DAP (18-46-0) -- Dry granular
MAP (11-52-0) - Dry granular
APP (10-34-0) -- Clear liquid

These are the most widely used P fertilizers in Virginia and the world at this time, with DAP being the single most widely used P source.

Triple super phosphate: This fertilizer is made by reacting rock phosphate with phosphoric acid to produce a P fertilizer with an analysis of 0-46-0. This is a dry granular fertilizer utilized in bulk blending for making zero N grade complete fertilizers. This fertilizer also serves as the P source for ammoniation plants where granular N-P-K fertilizers that contain all nutrients in each granule are manufactured. These fertilizers are generally marketed in turf, tobacco, vegetables and other high value crops.

U.S. Supplies and Global Production: The U.S. is the largest exporter of P fertilizers in the world. In the 2001/2002 marketing year, the U.S. exported 4.9 million metric tons of P fertilizer with Russia being the second largest exporter at 1.9 million metric tons (, accessed 12 Dec 2004). Domestic use in the U.S. during 2001/2002 was approximately 4.6 million metric tons. World fertilizer demand is predicted to increase by approximately 2.7% per year from 2004 to 2008, but new production capacity in China, South America and northwest Africa is anticipated to maintain adequate supplies. (Summary Report: World Agricultural Situation and Fertilizer Demand, Global Fertilizer Supply and Trade 2003/04---2008/09, International Fertilizer Industry Association, Paris).

Phosphorus Fertilizer for Virginia Farmers: Supplies should be adequate in 2005 and future years, but prices have increased due to increased costs for anhydrous ammonia in the manufacturing process for DAP, APP, and MAP. Also, transportation costs have increased due to higher fuel costs. Virginia growers will pay world market prices as the companies that mine rock phosphate and manufacture finished fertilizers are international in scope. These companies have the capacity to export fertilizers to areas of greatest demand.

Potassium Fertilizer Production
Potassium (K) salts used in manufacturing K fertilizers are mined from deposits that occur beneath the earthÅfs surface, like coal, or from brines found in lakes such as the Great Salt Lake in Utah. Most K deposits in North America are found in Canada, especially, Saskatchewan. The major K fertilizers manufactured are potassium chloride, potassium sulfate, and potassium magnesium sulfate.

Potassium Chloride (0-0-60, 0-0-62). Potassium chloride (KCl), or potash, is most widely sold as a dry, granular fertilizer that is red, pink, or white in color. A powdered grade of KCl is utilized in manufacturing liquid fertilizers. These fertilizers are water soluble and are the most widely utilized K sources in the world. The major restriction for KCl use is that some crops such as potatoes, tobacco, and citrus are sensitive to high levels of chloride.

Potassium Sulfate (0-0-50-17S). This fertilizer is manufactured by reacting potassium chloride with sulfuric acid or other S sources. It is widely used in tobacco and potato production, is a dry granular product that is water soluble, and is an excellent sulfur source as well as K source.

Potassium Magnesium Sulfate (0-0-22-11Mg-22S). This is a naturally occurring mineral that is mined in New Mexico in the U.S. It is a dry granular fertilizer that is water soluble and is a source of K, Mg and S for crops. However, it is more expensive than potassium chloride and is used in situations where magnesium and/or sulfur are needed in addition to potassium.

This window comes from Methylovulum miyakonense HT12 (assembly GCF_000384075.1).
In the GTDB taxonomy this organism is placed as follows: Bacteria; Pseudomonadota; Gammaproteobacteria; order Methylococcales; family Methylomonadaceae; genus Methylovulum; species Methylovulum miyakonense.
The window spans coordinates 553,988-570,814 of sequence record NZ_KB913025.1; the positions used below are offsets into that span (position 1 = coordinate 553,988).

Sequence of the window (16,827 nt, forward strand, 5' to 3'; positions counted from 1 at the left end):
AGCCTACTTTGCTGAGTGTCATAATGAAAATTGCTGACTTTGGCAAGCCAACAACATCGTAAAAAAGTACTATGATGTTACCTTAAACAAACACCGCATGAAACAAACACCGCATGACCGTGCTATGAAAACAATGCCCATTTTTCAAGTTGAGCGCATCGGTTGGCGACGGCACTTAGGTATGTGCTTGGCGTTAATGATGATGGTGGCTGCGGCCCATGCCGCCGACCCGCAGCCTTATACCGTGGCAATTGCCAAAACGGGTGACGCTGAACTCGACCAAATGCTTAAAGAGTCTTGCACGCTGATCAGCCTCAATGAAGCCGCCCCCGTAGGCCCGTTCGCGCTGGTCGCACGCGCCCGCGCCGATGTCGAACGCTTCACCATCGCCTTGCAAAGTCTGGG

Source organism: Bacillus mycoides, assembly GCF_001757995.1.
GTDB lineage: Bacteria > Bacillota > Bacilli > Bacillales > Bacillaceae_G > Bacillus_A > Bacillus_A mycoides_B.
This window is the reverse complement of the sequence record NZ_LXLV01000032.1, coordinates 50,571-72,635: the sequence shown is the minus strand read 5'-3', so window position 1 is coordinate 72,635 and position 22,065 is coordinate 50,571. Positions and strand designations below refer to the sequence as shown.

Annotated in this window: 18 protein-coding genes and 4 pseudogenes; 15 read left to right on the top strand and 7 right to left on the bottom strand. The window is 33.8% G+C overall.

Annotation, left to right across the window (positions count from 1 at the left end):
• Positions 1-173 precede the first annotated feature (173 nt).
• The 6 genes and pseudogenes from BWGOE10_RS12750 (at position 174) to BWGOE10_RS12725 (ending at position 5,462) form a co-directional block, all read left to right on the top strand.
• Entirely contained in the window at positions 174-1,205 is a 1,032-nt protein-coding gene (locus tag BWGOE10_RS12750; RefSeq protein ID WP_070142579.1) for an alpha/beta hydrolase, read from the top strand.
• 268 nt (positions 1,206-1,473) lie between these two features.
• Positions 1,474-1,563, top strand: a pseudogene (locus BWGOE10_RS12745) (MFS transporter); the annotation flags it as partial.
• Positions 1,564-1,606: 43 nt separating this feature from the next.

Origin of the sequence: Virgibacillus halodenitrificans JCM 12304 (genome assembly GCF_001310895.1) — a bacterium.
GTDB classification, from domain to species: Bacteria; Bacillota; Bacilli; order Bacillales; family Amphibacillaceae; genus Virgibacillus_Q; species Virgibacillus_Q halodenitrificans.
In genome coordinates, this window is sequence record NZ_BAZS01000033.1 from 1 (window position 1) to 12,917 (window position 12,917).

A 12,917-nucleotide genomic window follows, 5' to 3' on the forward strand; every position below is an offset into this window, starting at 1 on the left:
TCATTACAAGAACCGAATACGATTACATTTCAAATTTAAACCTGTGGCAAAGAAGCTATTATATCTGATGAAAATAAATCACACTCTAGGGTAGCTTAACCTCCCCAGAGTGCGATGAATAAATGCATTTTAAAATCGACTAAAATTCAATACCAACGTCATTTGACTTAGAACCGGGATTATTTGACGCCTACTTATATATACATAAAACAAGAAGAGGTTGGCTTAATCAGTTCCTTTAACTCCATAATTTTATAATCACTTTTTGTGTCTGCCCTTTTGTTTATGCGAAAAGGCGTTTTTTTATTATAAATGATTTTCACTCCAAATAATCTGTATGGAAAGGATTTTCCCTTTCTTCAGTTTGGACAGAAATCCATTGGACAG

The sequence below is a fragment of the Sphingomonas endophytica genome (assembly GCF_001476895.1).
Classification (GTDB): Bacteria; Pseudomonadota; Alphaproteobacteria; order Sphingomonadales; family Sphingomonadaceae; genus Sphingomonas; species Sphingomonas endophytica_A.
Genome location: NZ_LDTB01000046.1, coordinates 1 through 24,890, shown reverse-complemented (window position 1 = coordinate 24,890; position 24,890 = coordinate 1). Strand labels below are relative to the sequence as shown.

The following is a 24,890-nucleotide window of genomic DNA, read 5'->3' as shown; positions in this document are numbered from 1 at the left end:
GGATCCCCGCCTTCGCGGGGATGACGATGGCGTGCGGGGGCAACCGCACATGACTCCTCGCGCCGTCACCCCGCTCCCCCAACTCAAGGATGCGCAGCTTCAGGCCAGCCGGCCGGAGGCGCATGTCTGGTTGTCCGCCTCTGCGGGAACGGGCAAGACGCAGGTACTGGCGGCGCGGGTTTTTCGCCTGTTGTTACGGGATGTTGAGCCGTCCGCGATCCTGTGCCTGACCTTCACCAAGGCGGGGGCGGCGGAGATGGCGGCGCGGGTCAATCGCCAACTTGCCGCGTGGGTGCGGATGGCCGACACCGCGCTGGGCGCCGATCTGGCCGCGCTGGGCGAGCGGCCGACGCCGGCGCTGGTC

U.S. Supplies and Global Production: The U.S. imported 5.3 million metric tons of potash in 2001/2002, essentially 100% of use ( China was the next largest importer of potash and imported 4.0 million metric tons in 2001/2002. World potash production increased by 5% in 2002 but demand increased at a faster rate than production through 2003 and into 2004, resulting in tight inventories by producers and dealers ((Summary Report: World Agricultural Situation and Fertilizer Demand, Global Fertilizer Supply and Trade 2003/04---2008/09, International Fertilizer Industry Association, Paris).

Potassium Fertilizers for Virginia Farmers: Potassium fertilizers used in Virginia are almost all imported from Canada. As with phosphates, potassium fertilizer manufacturers are multinational companies that sell on a world market. Production capacity for potassium fertilizers is adequate, but costs have increased due to world market demand and increased transportation costs. Some regions have also not received usual potassium fertilizer shipments, i.e. distribution terminals have not been stocked on usual schedules, due to market demands in other areas of the world.

Adequate fertilizer supplies should be available in 2005 for Virginia farmers. The bad news is that prices are not likely to revert to levels that we saw in 2000Å\2002. World demand is high due to growing economies, especially in China and other parts of Asia, as well as increased crop production in areas such as South America. Fertilizers are commodities traded on the world market. Thus, just as we have seen with grain, prices can be subject to great fluctuation.

In the current situation, fertilization above crop needs will be expensive, but so is yield loss from inadequate fertilization. Growers should conduct an intensive soil sampling program to determine needed nutrients. Soil pH levels should be adjusted to the pH 6.0 to 6.2 levels to maximize efficiency of both residual and applied P and K, as well as the N fixation capacity of legumes. Yield levels should be established based on soil productivity in order to establish fertilizer N requirements. N applications both between and within fields should be adjusted based on realistic yield goals.

Application techniques such as starter band placement for corn production and split N applications for corn, wheat, and forages should be examined to achieve maximum efficiency of applied nutrients. As the costs of nutrients increase, economic benefits to improved placement and timing of applications increase.

Growers must work closely with dealers in the coming year as the entire fertilizer supply chain is reluctant to hold large inventories of the more expensive nutrients. Thus, our fertilizer supply system is becoming more dependent on Ågjust in timeÅh delivery. It will be important to critically determine both the amount and timing of needed fertilizers.

Finally, fertilizer nutrients are essential for sustainable and efficient crop production. However, during the coming year in Virginia, it will be critical for extension and agribusiness personnel to develop the most efficient fertilizer programs possible for growers. With the current cost of nutrients, growers will be listening and it will be an opportunity to employ our knowledge-based information to maintain profitable crop production in Virginia.